Firstly the primary shape formation is studied. These primary shapes formed rapidly after impact whilst the glass was still molten and as it was being ejected from the lower atmosphere.


As the tektite re-entered the denser layers of the Earth's atmosphere frictional heating occured which modified the primary shape. In Indochinites, possibly the molten tektite was deformed. Indochinites do clearly have a posterior and anterior surface and this was likely produced by re-entry (otherwise formed at the point of impact). Philippinites suffered thermal cracks to the anterior, sometimes meandering on the surface. On larger specimens spalling occurred to the thermal stress shell. Australites suffered ablation leading to flange formation and thermal cracks leading to spalling and core production.

When studying re-entry modification, the most important thing to remember is that tektites are glass. Glass behaves very differently to rocky and/or metallic meteorites. During re-enty the glass varied from solid, with a slightly molten interior to 100% solid. Glass has specific properties, such as being brittle and having particular thermal expansion coefficients (related to the precise chemistry). These glass properties determine what happens to the glass tektite during re-entry heating. 


When Indochinites struck the ground some suffered breakage and shape modification, due to the fact that they were still molten or molten on the interior with a thin brittle solidified outer surface. Philippinites possibly show some impact-related features. Australites show none (other than probable breakage along pre-defined lines of weakness).


I used to believe that most sculpture seen in tektites was primary as it is not random. This assumption was incorrect: most sculpture is secondary, but follows pre-defined lines of weakness created at the time of formation of the tektite. This explains why tektite sculpture varies geographically. Tektites from different areas of a strewn field display different sculpture and the sculpture between the anterior and posterior surfaces is often markedly different. Some sculpture, such as the V-grooving and Anda sculpture, seen in isolated pockets in Australites, Philippinites, Indochinites, Bediasites and most notably Moldavites is certainly due to chemical etching. Anda sculpture preferentially develops on original (posterior) surfaces. Anda sculpture follows lines of weakness in the form of residual stresses and strains produced as the tektite cooled rapidly from the outside-in.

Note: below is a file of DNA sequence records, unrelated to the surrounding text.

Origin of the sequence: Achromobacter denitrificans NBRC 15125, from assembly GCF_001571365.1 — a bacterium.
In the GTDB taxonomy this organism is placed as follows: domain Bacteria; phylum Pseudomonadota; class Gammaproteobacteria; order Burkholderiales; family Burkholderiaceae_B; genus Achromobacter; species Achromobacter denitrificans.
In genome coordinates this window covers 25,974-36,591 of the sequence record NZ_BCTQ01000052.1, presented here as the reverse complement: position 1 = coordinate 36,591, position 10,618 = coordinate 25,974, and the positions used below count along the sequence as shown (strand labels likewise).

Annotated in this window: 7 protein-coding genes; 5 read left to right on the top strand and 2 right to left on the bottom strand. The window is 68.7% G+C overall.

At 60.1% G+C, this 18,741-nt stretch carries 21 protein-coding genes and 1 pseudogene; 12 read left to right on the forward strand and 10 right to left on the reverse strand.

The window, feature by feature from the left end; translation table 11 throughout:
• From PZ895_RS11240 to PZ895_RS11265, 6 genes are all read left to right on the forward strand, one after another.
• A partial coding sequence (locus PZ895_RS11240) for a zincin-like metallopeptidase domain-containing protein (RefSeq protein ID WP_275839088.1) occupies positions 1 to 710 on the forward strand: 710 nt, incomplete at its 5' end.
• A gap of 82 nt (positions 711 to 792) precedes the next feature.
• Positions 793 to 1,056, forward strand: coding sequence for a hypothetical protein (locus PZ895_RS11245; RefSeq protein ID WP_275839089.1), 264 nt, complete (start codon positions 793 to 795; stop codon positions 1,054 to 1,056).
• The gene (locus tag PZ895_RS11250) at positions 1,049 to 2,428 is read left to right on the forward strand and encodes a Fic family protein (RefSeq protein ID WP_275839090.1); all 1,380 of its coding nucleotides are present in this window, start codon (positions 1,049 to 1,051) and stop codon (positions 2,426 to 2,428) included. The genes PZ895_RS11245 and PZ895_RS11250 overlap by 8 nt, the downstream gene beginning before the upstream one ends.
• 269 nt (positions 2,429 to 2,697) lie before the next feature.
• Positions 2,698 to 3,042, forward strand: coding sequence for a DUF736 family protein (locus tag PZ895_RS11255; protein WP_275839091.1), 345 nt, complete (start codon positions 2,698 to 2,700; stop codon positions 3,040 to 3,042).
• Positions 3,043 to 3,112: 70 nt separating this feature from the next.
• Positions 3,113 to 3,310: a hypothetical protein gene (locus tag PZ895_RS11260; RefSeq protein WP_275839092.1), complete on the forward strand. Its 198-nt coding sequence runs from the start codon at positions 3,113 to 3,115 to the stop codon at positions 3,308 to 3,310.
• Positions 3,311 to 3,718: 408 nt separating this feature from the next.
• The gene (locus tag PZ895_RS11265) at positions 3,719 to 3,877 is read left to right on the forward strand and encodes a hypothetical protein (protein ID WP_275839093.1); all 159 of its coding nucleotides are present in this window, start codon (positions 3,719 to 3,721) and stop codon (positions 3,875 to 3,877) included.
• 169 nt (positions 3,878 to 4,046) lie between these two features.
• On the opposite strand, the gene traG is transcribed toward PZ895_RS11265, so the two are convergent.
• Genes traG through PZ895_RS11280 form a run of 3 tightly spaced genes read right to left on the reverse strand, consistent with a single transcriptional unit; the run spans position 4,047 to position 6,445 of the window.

U-grooves (or gutters) and navels are found in Phillipinites, Billitonites (Malaysia) and on some Australite cores. They primarilly occur on the anterior surface. The arrangement is not random and follows thermal cracks produced during the re-entry stages. 

ABOVE: Philippinites with Anda sculpture on top two rows. Moldavites on the bottom row.

ABOVE TOP: Anterior; ABOVE BOTTOM: Posterior of Philippinite cores. Each row is from a different locality, showing different states of preservation. The ones at the top are the least etched. The tektites at the bottom are the most etched.


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